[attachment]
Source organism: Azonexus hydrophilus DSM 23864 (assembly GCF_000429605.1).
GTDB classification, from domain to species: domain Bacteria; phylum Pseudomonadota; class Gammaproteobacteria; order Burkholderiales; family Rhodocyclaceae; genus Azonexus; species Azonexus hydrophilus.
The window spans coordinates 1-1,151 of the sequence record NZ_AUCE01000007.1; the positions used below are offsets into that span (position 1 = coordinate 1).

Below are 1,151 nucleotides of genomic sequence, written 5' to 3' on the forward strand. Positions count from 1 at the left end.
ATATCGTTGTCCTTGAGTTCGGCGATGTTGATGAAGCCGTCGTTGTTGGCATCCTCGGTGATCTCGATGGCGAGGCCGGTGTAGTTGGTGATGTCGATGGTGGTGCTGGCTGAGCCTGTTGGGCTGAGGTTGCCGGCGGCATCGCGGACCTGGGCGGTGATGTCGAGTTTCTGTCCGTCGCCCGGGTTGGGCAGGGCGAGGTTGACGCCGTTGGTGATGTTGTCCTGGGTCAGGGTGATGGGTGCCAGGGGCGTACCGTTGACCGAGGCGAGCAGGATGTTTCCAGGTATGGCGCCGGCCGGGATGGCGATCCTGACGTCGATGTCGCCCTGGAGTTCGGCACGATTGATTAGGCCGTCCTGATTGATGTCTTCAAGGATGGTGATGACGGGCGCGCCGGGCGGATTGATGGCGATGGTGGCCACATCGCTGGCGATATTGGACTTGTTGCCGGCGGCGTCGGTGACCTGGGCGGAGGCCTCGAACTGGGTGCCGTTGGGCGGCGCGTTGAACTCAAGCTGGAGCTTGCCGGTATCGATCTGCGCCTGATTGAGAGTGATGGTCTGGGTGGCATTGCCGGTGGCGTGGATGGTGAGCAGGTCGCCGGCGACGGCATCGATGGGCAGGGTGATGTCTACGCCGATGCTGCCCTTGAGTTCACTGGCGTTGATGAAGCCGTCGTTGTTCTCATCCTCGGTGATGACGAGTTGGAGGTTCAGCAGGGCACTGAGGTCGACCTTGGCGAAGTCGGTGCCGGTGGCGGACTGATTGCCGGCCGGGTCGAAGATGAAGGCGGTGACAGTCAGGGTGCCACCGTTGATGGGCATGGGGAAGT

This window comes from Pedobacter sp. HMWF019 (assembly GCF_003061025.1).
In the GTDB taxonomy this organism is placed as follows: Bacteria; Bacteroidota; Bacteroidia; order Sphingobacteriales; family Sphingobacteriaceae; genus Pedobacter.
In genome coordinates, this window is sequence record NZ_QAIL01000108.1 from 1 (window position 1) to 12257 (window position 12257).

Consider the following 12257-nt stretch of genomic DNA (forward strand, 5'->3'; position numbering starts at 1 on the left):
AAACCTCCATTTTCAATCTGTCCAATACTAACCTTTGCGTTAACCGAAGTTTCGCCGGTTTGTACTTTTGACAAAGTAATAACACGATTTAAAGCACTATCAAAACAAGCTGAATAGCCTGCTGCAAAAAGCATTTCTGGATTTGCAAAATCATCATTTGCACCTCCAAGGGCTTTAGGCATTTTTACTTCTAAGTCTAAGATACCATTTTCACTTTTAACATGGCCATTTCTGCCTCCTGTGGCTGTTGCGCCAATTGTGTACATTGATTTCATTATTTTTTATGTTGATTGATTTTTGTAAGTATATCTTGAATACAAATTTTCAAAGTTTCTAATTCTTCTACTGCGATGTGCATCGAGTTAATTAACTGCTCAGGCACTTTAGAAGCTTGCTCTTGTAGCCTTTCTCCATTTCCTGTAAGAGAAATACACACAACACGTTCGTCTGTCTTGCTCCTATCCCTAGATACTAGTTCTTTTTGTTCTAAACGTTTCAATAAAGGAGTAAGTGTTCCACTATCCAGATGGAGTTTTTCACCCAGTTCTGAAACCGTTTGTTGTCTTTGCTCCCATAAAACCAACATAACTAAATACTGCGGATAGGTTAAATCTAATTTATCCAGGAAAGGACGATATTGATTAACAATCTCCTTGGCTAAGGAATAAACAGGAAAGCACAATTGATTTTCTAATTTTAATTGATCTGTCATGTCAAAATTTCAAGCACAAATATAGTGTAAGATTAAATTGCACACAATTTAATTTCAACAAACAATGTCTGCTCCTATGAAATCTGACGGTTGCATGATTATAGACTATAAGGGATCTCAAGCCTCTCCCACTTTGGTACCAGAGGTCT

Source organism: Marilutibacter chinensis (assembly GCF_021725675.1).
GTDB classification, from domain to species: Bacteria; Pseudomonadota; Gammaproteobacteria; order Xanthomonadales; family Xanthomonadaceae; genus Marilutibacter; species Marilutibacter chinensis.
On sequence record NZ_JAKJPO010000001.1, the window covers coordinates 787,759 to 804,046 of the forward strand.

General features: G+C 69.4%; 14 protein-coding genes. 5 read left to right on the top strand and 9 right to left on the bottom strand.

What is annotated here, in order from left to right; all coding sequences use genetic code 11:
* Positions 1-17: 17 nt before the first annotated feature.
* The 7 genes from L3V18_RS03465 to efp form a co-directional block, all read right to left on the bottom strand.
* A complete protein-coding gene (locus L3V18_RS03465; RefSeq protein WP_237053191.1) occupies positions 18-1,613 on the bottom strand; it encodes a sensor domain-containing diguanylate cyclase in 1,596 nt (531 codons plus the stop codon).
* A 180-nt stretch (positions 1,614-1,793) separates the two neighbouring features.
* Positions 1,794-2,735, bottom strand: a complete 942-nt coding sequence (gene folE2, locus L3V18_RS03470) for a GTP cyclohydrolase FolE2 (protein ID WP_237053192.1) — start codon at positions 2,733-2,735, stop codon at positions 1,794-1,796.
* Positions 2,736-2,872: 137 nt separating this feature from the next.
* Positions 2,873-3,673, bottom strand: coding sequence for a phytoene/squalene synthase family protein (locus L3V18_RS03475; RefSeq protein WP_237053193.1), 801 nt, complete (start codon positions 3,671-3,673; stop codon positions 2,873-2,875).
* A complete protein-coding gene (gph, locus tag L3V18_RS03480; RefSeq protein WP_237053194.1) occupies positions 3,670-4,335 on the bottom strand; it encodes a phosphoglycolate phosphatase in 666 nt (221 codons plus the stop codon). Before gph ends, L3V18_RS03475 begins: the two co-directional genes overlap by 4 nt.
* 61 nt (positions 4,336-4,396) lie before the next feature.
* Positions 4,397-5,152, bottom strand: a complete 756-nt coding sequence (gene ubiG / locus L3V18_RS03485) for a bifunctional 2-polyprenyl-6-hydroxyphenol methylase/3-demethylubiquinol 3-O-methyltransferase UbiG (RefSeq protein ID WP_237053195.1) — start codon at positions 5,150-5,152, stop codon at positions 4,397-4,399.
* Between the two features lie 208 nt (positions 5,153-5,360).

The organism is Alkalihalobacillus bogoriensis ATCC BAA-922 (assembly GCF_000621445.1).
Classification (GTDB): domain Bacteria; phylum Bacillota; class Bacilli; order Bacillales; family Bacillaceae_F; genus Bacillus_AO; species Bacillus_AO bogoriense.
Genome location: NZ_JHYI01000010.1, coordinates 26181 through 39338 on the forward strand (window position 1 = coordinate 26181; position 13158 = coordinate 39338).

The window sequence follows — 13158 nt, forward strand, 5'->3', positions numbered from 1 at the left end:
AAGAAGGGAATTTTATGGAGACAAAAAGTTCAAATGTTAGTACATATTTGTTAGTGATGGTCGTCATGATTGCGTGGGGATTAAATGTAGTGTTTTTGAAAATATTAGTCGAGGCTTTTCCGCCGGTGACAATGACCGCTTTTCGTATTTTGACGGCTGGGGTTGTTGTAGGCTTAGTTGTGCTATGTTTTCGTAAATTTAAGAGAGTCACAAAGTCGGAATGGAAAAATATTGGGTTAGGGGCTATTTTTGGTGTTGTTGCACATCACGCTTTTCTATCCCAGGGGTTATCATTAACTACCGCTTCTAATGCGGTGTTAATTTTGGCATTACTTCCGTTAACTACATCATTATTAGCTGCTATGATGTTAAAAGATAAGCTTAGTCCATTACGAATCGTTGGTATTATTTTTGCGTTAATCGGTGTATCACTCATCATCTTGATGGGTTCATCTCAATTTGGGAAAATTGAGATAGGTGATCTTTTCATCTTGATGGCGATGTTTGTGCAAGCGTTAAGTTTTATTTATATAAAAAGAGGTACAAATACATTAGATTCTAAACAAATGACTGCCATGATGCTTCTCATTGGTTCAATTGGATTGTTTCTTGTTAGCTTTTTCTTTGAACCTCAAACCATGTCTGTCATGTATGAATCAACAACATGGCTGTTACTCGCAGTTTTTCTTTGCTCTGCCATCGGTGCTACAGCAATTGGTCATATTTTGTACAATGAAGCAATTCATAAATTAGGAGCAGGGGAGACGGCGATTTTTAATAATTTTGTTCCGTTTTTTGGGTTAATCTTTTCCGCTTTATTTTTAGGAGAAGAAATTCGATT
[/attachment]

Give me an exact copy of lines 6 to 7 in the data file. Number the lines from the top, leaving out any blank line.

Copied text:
This window comes from Pedobacter sp. HMWF019 (assembly GCF_003061025.1).
In the GTDB taxonomy this organism is placed as follows: Bacteria; Bacteroidota; Bacteroidia; order Sphingobacteriales; family Sphingobacteriaceae; genus Pedobacter.